Building the body of a collaborative leader
Millions of words have been written about leadership. Some absolutely stellar authors have broadened our thinking and gifted us with brilliant insights on the topic. The lion’s share of the literature on leadership focuses on the individual as leader. Leadership as a collective art form is not as widely written about. A growing segment of leadership studies is focusing on what is often termed “presence”, which explores how an individual can embody leadership in ways that cause people to automatically respond, usually at an unconscious level, to their message. Leaders with a high degree of presence generally exude a grounded sense of confidence that engenders trust – which is foundational for collaborative leadership. Collaborative leadership is concerned with both embodied presence and the kinds of collective processes that lead to higher functioning teams.
The role of language
In collaborative leadership, both individual presence and collective processes are closely tied to understanding the role of language, or more properly “languaging.” Languaging is a term coined by Chilean biologist Humberto Maturana referring to the active nature of observing, listening, speaking, gesturing, interpreting and creating knowledge that is inherent in our use of language.
Maturana posits that people live in language and that language is what gives rise to rationality. However, he also points out that “Every rational system is formed with premises based on emotions, not reason… All rational systems are formed with premises accepted from desires, likings, and preferences; from emotion… What guides our living are emotions, likings, preferences, fears. Where we orient ourselves in our living depends in what interest us, what we like, what we fear, what we reject. And based on that we make explanatory rational systems trying to give it form or (create) a logical argument to what we do.” (emphasis added.) [From a transcript of a radio interview given by Maturana in 2013.]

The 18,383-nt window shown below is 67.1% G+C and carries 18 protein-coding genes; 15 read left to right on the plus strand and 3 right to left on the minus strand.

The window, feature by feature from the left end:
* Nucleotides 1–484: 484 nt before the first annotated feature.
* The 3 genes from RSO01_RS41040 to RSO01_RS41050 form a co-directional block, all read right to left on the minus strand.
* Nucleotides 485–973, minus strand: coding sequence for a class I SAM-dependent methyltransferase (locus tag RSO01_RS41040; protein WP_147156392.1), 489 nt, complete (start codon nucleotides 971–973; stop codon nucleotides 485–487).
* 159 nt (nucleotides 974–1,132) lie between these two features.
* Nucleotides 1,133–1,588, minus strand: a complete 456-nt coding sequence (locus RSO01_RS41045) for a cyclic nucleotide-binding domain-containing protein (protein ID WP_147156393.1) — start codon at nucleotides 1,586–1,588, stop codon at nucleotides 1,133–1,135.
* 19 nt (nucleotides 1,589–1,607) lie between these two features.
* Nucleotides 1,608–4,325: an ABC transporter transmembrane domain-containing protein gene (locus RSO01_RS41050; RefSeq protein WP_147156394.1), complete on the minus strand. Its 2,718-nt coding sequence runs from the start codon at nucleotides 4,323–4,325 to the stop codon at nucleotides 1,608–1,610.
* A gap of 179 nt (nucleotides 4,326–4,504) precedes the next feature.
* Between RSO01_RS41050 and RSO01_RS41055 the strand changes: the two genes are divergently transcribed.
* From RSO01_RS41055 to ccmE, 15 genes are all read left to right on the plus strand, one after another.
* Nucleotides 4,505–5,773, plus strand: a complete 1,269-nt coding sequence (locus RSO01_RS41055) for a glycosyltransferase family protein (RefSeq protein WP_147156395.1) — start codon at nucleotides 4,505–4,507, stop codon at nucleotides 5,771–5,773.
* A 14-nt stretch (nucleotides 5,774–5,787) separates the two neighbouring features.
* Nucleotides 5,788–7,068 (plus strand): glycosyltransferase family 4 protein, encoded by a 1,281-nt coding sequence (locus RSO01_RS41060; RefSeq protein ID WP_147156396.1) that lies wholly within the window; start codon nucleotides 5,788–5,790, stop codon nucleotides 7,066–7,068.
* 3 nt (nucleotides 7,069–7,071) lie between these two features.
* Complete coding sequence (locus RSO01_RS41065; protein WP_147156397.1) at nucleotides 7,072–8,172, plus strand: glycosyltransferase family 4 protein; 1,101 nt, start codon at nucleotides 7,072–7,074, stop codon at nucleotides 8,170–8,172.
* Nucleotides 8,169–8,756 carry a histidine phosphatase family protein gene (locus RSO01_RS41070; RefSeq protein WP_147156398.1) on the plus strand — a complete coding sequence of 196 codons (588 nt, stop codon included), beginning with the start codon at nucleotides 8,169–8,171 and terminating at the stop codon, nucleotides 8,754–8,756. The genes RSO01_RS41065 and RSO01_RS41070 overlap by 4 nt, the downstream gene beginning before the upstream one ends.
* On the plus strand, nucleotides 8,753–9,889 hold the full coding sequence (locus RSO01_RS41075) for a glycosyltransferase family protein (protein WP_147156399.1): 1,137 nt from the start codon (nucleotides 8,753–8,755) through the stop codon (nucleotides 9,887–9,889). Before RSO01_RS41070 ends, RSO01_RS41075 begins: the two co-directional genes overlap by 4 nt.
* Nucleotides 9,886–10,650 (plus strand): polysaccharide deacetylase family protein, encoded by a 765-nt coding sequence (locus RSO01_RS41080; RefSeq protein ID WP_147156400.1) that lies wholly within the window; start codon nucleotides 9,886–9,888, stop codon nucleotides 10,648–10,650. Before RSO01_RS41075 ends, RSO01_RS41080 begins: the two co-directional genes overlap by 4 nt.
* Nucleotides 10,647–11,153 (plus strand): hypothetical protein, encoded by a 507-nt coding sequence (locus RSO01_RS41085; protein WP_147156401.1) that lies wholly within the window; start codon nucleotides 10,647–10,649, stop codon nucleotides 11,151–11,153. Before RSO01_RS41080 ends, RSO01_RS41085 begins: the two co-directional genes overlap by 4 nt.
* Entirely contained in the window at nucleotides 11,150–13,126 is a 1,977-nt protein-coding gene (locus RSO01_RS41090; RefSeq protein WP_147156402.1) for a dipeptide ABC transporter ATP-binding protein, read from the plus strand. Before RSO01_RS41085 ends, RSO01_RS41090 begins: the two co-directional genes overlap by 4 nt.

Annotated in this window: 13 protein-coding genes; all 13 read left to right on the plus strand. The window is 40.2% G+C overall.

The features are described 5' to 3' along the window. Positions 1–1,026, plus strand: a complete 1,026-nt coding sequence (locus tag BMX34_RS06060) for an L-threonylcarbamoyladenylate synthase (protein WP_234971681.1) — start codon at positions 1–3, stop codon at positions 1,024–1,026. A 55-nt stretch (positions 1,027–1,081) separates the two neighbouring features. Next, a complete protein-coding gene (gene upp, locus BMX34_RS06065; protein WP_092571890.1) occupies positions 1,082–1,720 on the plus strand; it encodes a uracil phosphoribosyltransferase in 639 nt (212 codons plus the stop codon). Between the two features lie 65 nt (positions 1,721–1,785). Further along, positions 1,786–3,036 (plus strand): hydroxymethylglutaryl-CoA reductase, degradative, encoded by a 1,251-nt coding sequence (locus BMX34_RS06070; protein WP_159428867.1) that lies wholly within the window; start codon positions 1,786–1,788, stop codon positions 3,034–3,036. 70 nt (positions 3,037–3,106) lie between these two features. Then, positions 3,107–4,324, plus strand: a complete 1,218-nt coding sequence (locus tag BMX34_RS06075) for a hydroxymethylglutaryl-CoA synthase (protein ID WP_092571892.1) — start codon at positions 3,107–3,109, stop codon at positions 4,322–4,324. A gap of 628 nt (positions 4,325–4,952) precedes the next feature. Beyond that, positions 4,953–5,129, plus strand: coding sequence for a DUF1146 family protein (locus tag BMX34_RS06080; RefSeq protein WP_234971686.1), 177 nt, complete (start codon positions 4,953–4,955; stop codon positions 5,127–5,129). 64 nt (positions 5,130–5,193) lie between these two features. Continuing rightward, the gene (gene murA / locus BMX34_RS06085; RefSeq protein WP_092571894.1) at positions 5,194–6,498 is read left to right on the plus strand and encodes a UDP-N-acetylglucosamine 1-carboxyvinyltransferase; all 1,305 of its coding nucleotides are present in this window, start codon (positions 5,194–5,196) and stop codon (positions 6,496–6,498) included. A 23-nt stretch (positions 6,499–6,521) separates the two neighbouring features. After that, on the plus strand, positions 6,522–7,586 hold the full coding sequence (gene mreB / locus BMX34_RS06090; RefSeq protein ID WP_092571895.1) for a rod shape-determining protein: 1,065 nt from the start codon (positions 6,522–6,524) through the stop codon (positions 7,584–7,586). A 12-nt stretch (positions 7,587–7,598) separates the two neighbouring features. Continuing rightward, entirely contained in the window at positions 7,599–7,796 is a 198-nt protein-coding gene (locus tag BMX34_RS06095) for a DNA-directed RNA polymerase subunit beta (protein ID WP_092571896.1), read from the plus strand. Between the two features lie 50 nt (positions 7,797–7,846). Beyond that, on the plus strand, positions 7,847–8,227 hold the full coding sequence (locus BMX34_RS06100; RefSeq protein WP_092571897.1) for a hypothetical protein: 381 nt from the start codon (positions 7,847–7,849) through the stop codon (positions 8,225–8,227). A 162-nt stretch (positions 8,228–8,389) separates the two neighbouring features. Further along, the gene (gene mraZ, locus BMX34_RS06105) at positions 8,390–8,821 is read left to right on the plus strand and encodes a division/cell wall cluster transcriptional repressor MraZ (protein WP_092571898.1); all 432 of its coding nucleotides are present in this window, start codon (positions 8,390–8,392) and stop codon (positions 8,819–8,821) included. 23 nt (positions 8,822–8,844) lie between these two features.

The role of emotions
This idea, that all rational systems are based on emotions goes against the grain of many core tenants in the world of traditional leadership. A world where numerous attempts are made to appeal to people’s reason in the mistaken belief that reason will trump emotion. Shifting our stance to recognize the primacy of emotions over rationality brings us to the domain of the body, or soma as the Greeks termed it. Soma and somatic refer not simply to the flesh and bones of our bodies, but to the exquisite, innate living intelligences inherent in our bodies. Millions of years of evolution have imbued us with multiple intelligences far too often overlooked in the world of business. Were he alive to witness it, René Descartes would be greatly chagrined to see how modern neuroscience is demonstrating that the mind and body are not separate, but function as an unbroken and integral whole.
Ask yourself, what is it that lets us know instantly when we walk into a room who we are drawn to speak with and whom we want to steer clear of? How is it that we intuitively recognize people we can trust and those who make us uneasy? These intuitions are not the product of “rational” processes; they are the work of multiple somatic intelligences. Nearly everyone I’ve ever spoken to about this topic has stories of ignoring their “gut” when making a decision where all the reasons lined up but something just didn’t quite “feel” right and they later came to regret their course of action.
Notice the vocabulary here. We think with our heads and we feel with our guts. Most of us live inside cultures where enormous value is placed on our cognitive abilities, and emotions are marginalized – thought of as distractions at best and hindrances to be avoided at worst. But if we pay close attention we will discover that we make decisions based on emotions first and then seamlessly move into creating reasons (rationalizations) for why we are choosing our path of action, tricking ourselves in the process into thinking that it is our reason that is guiding our choices.
Collaborative leadership is body-centric
It begins with recognizing that the ability to calm our bodies down and keep our emotions positive is at the core of being able to engage with people in ways that make them want to join in any kind of collaborative effort. Creating the conditions where people feel safe to express divergent perspectives, and feel appreciated for gifts and talents is a prerequisite for collaboration. The minute we engender either fear or defensive behaviors we effectively shut down the learning process. And learning lies at the heart of collaboration and leadership. Without learning we stand still in a rapidly changing world, a recipe for disaster.
Collaborative leadership, the main focus of our workshop taking place in Paris November 8 and 9, 2016. For more information or to register visit: https://www.weezevent.com/collaborative-leadership